trebonianus_gallus.jpg
Trebonianus Gallus Silver RIC 30 Rome, 235 C.E.27 viewsObverse - IMP CAE C VIB TREB GALLVS AVG, RADIATE BUST RIGHT.
Reverse - AETERNITAS AVGG, Aeternitas standing left, holding phoenix on globe and hem of skirt.
RIC 30, RSC 13. Rome 24mm diam., 3.7 g
NORMAN K
gallusant.jpg
Trebonianus Gallus, (251 - 253 A.D.)51 viewsAR Antoninianus
O: IMP CAE C VIB TREB GALLVS AVG, radiate draped bust right.
R: AETERNITAS AVGG, Aeternitas standing left, holding phoenix on globe and hem of robe.
Rome Mint 253 A.D.
4.2g
22mm
RIC 30; RSC 13
3 commentsMat
gallienus aeteritas~0.jpg
WOLF330 viewsGallienus AD 253-268 Asian mint Ant
S 2942, Van Meter 13/3, RIC 628, Cohen 46, 3.43 grams 21.70 mm
Radiate draped bust right with legend GALLIENUS AVG
She-wolf standing right looking back suckling Romulus and Remus with legend AETERNITAS AVG
Palm-branch in exergue
WCNC April 05 £47
2 commentsmickdale
CIIGRICV197unlistedvar.jpg
[1114a] Claudius II Gothicus, September 268 - August or September 270 A.D.58 viewsSilvered antoninianus, RIC V 197 var (pellet in exergue), aEF, 3.880g, 21.1mm, 0o, Antioch mint, 268 - 270 A.D.; Obverse: IMP C CLAVDIVS AVG, radiate, draped and cuirassed bust right; Reverse: AEQVITAS AVG, Aequitas standing left, scales in right, cornucopia in left, • in exergue; full silvering, bold strike, excellent centering and eastern style, rare this nice; rare variety. Ex FORVM.


De Imperatoribus Romanis
An Online Encyclopedia of Roman Emperors

Claudius II Gothicus (268-270)

Richard D. Weigel
Western Kentucky University

M. Aurelius Claudius, known to history as Claudius Gothicus or Claudius II, was born in either Dalmatia or Illyria on May 10, probably in A.D. 213 or 214. Although the most substantive source on Claudius is the biography in the Scriptores Historiae Augustae (SHA), this account is riddled with fabrications and slanted with fawning praise for this particular emperor, who in the fourth century was viewed as an ancestor of Constantine's father and thus of the ruling imperial family. This biography, attributed to one Trebellius Pollio, must be read with extreme caution and supplemented with information from other sources, including Aurelius Victor, the Epitome de Caesaribus, Eutropius, Orosius, Zonaras, and Zosimus, as well as coins and inscriptions.

The SHA account describes Claudius as being tall, with fiery eyes, and so strong that he could knock out the teeth of man or beast with one punch. It also says that Trajan Decius rewarded him after Claudius demonstrated his strength while wrestling another soldier in the Campus Martius. The SHA author suggests that Claudius may have been descended from the Trojan King Ilus and even from Dardanus, son of Zeus and ancestor of the Trojan royal family, but these suggestions are very likely fabricated to further ennoble Claudius and his putative descendants, the family of Constantine. The SHA biography also includes false letters attributed to the emperors Trajan Decius, Valerian, and Gallienus, all attesting to their high opinions of Claudius. Reference is made in these letters to Claudius' service as tribune in an otherwise unattested legion V Martialis and also as general in command of Illyria, but these positions may also be fictitious. One can assume that Claudius had served for some time in the army, at least under Gallienus and perhaps also under several earlier emperors.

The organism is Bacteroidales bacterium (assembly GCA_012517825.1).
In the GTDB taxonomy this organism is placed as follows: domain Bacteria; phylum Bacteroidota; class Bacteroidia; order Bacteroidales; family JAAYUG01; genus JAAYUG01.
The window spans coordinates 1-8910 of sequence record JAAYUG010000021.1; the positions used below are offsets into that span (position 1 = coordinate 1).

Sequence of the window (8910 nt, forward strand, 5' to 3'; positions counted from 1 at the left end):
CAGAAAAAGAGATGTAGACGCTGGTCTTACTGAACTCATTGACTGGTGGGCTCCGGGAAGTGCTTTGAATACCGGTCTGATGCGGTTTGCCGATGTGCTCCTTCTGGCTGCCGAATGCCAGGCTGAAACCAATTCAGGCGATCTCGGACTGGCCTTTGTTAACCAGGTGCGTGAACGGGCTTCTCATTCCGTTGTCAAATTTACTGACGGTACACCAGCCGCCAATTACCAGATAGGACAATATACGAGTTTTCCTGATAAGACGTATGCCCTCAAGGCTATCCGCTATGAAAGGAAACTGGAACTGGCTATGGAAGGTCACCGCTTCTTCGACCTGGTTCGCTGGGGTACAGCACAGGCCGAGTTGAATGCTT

There is some evidence that Claudius was wounded in Gallienus' campaign to put down the revolt of Ingenuus and that he later served with Aureolus under Gallienus in the war with Postumus. By 268, when Gallienus took his troops into Italy to put down Aureolus' revolt, Claudius had emerged as heir-apparent to Gallienus and may also have been involved in the plot to assassinate the emperor. Aurelius Victor says that when Gallienus was killed by his own troops besieging Aureolus in Milan, Claudius as tribune was commanding the soldiers stationed at Ticinum, some twenty miles to the south, and that prior to dying Gallienus designated Claudius as his heir. Victor goes on to claim that after succeeding to the purple Claudius forced the Senate to deify Gallienus. The SHA account states that the soldiers mutinied after Gallienus' death and had to be quieted with a donative of twenty aurei each before settling down and accepting their new emperor. Once in power, Claudius quickly dealt with Aureolus, who surrendered and was killed almost immediately. The new emperor also demanded clemency for the supporters of Gallienus.

The story of Gallienus' deathbed selection of his successor is doubtful at best and is very likely an attempt to deflect blame for the assassination plot from Claudius. The suggestion that the new emperor pressured the Senate to deify Gallienus is more difficult to assess. It is true that securing divine status for one's predecessor is generally seen as a pious act (e.g. Antoninus Pius requesting deification of Hadrian) that reflects positively on the initiator and the story, recorded only in Aurelius Victor, could just be a fabrication used to build up Claudius' moral reputation. What is difficult to penetrate is the biased condemnation of Gallienus that particularly dominates the Latin sources. They make it hard to see why anyone would want to deify Gallienus and so the story seems out of place. However, deification of a predecessor could also be interpreted as the expected thing to do and the act could have fostered legitimacy of the new emperor and gained support from those who were still loyal to Gallienus so it may well have taken place.